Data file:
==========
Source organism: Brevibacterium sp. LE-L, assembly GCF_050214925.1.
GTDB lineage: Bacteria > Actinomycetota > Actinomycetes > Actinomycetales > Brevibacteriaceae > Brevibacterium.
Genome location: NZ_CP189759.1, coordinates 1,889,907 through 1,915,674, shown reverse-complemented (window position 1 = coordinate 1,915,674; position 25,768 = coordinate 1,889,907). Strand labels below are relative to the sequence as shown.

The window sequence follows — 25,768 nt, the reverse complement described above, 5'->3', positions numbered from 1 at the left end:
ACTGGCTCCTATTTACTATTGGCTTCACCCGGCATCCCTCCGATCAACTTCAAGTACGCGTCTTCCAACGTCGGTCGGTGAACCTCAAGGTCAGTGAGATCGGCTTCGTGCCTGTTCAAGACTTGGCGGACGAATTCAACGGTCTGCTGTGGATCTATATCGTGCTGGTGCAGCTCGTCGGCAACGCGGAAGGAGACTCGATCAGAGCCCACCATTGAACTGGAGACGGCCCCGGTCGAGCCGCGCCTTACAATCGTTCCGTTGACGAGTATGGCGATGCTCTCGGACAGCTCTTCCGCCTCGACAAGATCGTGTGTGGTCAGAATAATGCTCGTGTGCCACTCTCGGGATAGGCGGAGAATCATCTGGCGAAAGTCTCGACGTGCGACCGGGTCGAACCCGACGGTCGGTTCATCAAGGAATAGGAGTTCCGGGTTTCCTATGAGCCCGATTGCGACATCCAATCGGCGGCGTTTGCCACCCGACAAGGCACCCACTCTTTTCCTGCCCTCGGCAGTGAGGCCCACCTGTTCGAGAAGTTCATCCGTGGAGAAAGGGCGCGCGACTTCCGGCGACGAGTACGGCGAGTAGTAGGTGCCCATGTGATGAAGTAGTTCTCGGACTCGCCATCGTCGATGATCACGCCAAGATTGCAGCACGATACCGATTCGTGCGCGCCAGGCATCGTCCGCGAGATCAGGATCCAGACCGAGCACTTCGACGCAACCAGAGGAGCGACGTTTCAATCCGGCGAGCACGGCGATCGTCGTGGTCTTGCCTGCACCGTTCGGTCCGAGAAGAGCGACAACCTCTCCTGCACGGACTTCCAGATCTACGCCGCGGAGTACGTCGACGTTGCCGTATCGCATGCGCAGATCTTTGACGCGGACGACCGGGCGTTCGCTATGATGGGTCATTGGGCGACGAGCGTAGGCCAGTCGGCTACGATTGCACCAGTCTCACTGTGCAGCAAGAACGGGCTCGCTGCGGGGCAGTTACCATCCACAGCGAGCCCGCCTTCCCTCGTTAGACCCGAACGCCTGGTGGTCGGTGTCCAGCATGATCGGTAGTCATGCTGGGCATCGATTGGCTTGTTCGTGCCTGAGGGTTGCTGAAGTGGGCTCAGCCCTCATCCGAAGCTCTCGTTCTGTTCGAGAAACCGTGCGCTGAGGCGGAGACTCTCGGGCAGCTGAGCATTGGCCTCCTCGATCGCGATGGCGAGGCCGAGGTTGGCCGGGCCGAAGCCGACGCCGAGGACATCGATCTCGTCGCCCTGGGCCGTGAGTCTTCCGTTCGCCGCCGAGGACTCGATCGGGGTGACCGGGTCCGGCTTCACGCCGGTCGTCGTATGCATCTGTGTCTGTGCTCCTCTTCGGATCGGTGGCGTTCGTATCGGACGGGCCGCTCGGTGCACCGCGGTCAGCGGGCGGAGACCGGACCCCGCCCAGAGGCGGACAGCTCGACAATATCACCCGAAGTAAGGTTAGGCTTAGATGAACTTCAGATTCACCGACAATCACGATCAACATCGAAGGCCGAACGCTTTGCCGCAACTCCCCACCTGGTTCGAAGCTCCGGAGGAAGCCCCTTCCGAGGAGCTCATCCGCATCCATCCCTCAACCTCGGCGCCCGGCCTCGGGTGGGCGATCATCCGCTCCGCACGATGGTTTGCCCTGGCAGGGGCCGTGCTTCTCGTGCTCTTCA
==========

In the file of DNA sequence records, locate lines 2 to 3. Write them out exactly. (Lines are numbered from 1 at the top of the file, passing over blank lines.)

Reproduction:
GTDB lineage: Bacteria > Actinomycetota > Actinomycetes > Actinomycetales > Brevibacteriaceae > Brevibacterium.
Genome location: NZ_CP189759.1, coordinates 1,889,907 through 1,915,674, shown reverse-complemented (window position 1 = coordinate 1,915,674; position 25,768 = coordinate 1,889,907). Strand labels below are relative to the sequence as shown.